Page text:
As you probably noticed from my last post, I recently spent a weekend down in Sitka, Alaska on a work trip. Before my trip I was googling like crazy trying to figure out what to do and where to hike while I was there, and information about visiting in the winter was hard to find. So here’s what I did on my gorgeous February weekend in Sitka! If you’re here in the summer I still recommend checking these things out.
Sitka 101: Sitka was the Russian capital of Alaska back in the day, and you can see lots of cool old Russian influence mixed with some Tlingit culture. It is located on Baranof Island in the southeastern part of Alaska. You either need to take a plane or a boat/ferry/cruise ship to get there. It’s usually wet and rainy and is part of the Tongass National Forest. The whole community is only 14 miles long by road, and almost 9,000 people live there.
Lodging: Some things close down in the winter, so if you’re coming in the summer you’ll have more options. I chose to stay in the new Aspen Suites Hotel. It was downtown within walking distance of food, historical sights, hiking, and the boat harbor and I’d definitely stay there again.
Food: Once again, things are somewhat closed down in the winter. I also was really busy between hiking and working, so I didn’t get the chance to eat out much. However, I recommend Highliner Coffee for good coffee and breakfast sandwiches, and the Mean Queen for delicious pizza and gorgeous views!
Hikes: I had 3 days to explore, so I tried to get to as many different scenic areas so I could see as much as possible. I was given three suggestions over and over again, and they’re the ones I ultimately chose to do: Mosquito Cove, Gavan Hill, and Herring Cove/Beaver Lake. If you’re doing these in the winter, I would highly suggest bringing microspikes on all of these hikes and maybe even snow shoes for Gavan Hill if you can borrow a pair from someone.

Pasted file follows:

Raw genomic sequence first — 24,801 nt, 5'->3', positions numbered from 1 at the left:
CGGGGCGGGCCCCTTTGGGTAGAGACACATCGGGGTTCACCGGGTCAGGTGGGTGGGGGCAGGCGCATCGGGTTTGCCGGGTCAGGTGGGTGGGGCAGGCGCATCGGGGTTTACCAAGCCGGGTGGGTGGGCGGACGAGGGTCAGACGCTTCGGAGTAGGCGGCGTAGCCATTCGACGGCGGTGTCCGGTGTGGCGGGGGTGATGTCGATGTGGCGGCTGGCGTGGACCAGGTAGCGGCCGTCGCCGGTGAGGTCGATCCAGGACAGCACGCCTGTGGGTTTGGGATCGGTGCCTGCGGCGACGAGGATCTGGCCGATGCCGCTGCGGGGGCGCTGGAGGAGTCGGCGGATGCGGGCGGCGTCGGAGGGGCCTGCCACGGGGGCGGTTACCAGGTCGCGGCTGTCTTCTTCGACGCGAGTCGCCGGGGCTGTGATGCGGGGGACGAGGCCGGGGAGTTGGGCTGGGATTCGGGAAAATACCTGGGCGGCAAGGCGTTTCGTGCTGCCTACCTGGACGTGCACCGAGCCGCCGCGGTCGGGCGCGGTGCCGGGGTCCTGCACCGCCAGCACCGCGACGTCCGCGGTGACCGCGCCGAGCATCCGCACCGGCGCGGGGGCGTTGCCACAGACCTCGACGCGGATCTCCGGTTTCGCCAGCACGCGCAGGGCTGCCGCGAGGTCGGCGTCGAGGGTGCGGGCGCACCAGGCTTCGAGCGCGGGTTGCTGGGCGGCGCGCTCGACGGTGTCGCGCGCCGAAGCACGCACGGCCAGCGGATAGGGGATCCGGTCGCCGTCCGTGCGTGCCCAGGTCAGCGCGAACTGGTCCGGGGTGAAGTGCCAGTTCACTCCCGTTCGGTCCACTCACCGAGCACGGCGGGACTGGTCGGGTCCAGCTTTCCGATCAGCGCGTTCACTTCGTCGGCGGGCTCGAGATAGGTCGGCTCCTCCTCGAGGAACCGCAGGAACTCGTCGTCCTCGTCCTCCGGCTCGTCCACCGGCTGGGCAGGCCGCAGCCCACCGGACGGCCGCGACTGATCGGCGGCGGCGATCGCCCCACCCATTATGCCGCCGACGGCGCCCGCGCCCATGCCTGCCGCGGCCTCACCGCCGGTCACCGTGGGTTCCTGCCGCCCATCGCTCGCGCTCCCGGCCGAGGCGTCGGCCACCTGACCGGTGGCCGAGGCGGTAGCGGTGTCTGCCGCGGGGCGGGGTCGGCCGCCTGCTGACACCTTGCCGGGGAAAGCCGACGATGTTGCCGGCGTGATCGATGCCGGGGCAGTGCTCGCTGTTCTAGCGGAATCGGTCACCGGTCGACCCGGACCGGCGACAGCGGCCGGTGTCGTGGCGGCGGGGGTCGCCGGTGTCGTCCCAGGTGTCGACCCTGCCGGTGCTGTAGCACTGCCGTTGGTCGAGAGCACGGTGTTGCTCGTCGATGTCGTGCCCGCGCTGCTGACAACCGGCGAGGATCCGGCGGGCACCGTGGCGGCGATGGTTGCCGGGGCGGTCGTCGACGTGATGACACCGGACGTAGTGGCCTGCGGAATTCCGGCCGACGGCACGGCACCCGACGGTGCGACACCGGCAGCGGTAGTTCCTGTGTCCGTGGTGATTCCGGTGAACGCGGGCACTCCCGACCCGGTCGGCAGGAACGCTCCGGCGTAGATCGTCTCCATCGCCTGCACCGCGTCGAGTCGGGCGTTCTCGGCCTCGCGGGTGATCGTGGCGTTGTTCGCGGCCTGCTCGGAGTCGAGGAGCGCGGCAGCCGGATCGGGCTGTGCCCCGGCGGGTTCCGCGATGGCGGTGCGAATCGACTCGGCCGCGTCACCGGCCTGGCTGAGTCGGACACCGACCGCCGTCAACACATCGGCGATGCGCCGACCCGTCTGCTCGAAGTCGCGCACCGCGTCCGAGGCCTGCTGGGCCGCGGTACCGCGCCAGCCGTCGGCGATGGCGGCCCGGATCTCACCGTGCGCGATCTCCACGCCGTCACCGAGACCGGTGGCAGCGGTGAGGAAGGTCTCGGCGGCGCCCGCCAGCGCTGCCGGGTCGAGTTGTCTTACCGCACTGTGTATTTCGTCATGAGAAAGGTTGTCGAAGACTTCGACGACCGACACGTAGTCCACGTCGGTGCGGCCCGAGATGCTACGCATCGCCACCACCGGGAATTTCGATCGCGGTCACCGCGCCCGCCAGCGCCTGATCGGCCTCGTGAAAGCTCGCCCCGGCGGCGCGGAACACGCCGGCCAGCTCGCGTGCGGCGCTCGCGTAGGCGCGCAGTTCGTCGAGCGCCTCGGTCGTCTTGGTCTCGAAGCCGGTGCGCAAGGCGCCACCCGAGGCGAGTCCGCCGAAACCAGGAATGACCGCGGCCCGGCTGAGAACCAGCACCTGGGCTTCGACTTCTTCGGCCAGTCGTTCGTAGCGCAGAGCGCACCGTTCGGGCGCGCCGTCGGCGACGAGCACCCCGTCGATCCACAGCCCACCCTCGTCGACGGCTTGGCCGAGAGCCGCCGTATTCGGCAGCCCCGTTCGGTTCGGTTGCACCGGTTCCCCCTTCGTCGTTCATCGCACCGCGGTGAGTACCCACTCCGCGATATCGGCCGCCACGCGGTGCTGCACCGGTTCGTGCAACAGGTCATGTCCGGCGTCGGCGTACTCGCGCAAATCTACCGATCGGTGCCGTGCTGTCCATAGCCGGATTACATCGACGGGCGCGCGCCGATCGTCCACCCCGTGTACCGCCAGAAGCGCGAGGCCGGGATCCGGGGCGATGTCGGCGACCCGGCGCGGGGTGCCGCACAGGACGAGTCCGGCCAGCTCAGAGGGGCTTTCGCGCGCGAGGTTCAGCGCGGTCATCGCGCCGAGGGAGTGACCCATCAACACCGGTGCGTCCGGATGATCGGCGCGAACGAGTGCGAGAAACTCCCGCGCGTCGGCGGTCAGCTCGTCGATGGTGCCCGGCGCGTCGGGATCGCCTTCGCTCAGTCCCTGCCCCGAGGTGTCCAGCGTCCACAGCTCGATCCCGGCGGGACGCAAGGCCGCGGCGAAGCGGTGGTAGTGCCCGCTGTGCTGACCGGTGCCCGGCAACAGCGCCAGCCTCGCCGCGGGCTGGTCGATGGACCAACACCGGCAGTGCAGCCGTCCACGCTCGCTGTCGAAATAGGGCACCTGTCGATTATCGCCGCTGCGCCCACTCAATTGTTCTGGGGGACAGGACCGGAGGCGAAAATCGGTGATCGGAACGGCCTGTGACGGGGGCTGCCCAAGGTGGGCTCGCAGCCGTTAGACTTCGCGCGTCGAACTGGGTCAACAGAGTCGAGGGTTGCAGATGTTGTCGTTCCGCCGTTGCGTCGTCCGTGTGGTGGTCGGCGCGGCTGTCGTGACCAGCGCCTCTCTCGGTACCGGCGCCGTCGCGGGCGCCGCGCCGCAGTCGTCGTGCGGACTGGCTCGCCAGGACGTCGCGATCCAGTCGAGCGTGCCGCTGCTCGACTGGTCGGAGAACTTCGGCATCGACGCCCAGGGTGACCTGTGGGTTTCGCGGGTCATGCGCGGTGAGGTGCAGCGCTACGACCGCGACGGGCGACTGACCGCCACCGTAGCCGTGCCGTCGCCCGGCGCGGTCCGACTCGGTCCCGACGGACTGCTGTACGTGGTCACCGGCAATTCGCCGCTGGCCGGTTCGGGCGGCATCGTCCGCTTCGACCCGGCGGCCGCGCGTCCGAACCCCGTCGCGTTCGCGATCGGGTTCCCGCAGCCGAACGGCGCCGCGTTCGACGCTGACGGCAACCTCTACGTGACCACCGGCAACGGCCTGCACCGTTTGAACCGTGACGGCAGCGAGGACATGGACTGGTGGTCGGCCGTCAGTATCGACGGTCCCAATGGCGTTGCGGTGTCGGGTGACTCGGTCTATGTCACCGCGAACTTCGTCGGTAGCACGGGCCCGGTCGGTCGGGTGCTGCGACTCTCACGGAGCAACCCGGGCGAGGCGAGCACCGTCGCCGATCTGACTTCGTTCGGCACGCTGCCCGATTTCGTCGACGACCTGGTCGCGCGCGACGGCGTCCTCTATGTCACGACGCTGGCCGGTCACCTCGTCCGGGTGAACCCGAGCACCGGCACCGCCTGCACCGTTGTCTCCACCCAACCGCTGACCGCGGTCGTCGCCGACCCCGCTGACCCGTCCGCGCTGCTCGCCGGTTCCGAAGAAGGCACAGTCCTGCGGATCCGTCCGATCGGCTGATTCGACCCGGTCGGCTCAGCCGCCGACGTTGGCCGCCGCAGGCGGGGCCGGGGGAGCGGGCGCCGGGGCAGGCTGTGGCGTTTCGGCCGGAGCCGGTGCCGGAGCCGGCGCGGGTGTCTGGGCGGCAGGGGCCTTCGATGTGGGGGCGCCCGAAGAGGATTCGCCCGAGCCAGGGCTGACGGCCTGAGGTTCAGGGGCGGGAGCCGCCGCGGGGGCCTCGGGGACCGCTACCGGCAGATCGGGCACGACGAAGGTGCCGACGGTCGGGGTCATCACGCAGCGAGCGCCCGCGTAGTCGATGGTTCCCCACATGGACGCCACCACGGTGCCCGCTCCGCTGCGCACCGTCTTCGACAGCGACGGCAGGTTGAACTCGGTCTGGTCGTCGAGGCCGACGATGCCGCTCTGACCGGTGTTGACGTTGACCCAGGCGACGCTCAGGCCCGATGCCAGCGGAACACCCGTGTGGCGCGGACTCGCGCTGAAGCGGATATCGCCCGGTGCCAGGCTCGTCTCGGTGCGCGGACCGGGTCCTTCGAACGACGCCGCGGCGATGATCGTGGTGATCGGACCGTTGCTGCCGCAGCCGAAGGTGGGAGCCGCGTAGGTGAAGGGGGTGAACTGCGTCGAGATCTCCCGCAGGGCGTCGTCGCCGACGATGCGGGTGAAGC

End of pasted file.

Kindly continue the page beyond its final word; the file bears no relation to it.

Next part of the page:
The Mosquito Cove Trail is all the way at the north end of the road. The parking lot was closed in the winter, but I parked on the side of the road and hiked in to the trailhead. When I reached the official start of the trail I turned left and hiked along the coast first. The views of the bay and Mt. Edgecumbe in the distance were gorgeous, but for me the best part was seeing the snow-free mossy trees and rocks in the forest! Mosquito Cove itself was very tranquil and beautiful. After reaching the cove, the trail cuts through the forest back to the trailhead (but if you have time I’d skip that part and return on the trail you came in on to catch more of the coastal views!). The whole loop is 1.25 miles and I’d consider this an easy hike with many small ups and downs to keep things interesting.
I wrote a detailed post about my solo summit of Gavan Hill via the Gavan Hill/Harbor Mountain Trail here. I’d recommend this trail if you want to see incredible views of Sitka and the surrounding islands as well as Mt. Edgecumbe. I would rate this hike as pretty difficult due to its constant steepness, but if you go slow and steady you’ll make it to the top of the 5 billion stairs that go up this mountain (approximate number, possibly an exaggeration) without feeling too tired. The trail starts snow free but the farther up you go in the winter, the more snow you will find. Most of this trail is in the woods, but it made the rare viewpoints that much more gorgeous.